The Domain Name System (DNS) is a hierarchical, distributed database that contains mappings between names and other information, such as IP addresses. DNS allows users to locate resources on the network by converting friendly, human- readable names like www.microsoft.com to IP addresses that computers can connect to.
DNS is a critical infrastructure service that supports the Internet and corporate networks. Users and applications rarely ever attempt to locate other computers directly by IP address; name resolution is performed first instead. Web, e-mail, and instant messaging, applications and technologies like Active Directory Domain Services (AD DS) rely on DNS to perform their operations.
Because DNS does not offer any form of security, it is vulnerable to spoofing, man-in-the-middle and cache poisoning attacks. Attacks of this kind can compromise all future communications to the host. For this reason, it has become critical to develop a means for securing DNS.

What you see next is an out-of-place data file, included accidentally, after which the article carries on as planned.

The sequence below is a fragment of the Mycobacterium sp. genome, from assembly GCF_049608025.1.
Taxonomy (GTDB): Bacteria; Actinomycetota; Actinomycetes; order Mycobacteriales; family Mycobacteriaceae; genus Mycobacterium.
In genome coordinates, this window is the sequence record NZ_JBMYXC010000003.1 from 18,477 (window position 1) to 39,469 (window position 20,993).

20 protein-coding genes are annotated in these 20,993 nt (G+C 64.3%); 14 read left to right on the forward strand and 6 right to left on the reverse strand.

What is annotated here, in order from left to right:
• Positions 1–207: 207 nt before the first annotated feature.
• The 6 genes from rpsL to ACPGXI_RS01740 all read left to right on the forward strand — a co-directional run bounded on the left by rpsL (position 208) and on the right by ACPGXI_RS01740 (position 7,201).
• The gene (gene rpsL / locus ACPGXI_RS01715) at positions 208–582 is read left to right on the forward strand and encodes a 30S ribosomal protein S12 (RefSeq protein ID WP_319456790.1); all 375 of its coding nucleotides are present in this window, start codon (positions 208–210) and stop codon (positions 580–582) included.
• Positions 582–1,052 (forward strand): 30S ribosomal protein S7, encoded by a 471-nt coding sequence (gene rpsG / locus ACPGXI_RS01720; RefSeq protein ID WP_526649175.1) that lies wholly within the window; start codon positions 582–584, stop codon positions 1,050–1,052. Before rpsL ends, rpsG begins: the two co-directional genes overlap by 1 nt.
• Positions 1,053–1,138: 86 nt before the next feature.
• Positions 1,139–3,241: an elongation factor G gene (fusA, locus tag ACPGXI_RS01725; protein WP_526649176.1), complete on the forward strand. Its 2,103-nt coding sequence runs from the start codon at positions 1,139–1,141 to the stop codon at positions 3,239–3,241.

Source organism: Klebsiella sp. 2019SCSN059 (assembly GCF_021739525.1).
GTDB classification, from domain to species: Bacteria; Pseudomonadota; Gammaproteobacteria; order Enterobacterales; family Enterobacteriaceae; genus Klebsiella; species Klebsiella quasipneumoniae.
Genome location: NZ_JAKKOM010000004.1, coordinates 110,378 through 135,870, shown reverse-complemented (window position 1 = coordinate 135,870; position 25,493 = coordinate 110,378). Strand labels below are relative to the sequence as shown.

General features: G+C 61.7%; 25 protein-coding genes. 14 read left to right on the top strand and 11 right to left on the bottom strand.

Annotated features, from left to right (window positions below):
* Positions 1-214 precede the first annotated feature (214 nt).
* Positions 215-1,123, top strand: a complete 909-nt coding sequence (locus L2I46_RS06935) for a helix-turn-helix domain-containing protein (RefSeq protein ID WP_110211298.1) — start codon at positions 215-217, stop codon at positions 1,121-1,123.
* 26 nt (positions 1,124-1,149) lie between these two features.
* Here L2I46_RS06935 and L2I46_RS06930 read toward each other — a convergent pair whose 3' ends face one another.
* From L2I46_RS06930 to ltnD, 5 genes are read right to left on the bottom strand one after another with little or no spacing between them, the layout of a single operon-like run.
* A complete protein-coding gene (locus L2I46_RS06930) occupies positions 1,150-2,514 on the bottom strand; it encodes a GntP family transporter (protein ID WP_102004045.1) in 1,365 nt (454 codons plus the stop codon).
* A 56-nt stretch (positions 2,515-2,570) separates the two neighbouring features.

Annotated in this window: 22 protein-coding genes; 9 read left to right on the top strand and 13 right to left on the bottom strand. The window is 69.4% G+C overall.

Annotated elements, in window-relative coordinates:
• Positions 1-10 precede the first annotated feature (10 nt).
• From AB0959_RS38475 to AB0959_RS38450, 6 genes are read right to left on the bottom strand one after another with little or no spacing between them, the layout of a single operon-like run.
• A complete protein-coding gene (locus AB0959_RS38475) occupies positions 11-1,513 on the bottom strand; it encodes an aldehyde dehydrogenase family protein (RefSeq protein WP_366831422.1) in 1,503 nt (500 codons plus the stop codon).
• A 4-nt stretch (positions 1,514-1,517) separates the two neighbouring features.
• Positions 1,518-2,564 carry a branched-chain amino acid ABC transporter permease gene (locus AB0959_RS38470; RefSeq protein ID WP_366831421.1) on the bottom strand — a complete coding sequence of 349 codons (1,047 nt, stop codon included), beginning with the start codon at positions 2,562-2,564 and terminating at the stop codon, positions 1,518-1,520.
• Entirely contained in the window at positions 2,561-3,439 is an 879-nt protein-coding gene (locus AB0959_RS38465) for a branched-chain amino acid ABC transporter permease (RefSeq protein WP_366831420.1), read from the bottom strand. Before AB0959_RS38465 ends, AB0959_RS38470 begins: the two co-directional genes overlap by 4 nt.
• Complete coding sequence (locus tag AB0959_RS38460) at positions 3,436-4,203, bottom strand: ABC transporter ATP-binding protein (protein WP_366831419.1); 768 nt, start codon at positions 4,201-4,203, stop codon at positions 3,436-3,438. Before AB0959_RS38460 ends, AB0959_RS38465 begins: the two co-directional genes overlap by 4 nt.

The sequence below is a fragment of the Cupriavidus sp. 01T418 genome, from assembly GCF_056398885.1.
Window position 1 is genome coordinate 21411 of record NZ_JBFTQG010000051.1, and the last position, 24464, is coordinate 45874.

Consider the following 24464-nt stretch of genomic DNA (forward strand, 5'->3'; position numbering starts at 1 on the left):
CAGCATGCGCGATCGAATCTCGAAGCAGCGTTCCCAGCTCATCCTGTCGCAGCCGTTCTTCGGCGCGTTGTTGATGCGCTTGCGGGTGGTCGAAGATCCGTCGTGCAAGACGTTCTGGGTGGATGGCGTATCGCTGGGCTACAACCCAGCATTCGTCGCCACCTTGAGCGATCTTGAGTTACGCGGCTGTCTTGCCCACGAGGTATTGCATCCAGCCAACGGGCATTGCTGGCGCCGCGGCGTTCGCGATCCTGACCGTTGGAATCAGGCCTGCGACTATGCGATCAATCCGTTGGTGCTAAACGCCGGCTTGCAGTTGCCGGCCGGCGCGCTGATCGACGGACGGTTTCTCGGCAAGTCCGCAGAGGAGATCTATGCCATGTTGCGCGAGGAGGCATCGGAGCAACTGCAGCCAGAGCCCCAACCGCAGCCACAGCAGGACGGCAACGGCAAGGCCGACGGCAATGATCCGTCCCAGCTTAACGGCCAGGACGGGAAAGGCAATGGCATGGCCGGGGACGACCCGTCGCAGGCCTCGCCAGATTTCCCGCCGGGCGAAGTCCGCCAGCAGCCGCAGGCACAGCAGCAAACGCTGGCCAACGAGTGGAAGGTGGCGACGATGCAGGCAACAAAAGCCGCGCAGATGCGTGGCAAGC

Domain Name System Security Extensions (DNSSEC) is a suite of extensions that add security to the DNS protocol. The core DNSSEC extensions are specified in RFCs 4033, 4034, and 4035, with additional RFCs providing supporting information. Specifically, DNSSEC provides origin authority, data integrity, and authenticated denial of existence. In addition to several new concepts and operations for both the DNS server and the DNS client, DNSSEC introduces four new resource records (DNSKEY, RRSIG, NSEC and DS) to DNS. This guide provides an overview of DNSSEC and information about how to deploy DNSSEC on the Windows Server 2008 R2 and Windows 7 operating systems.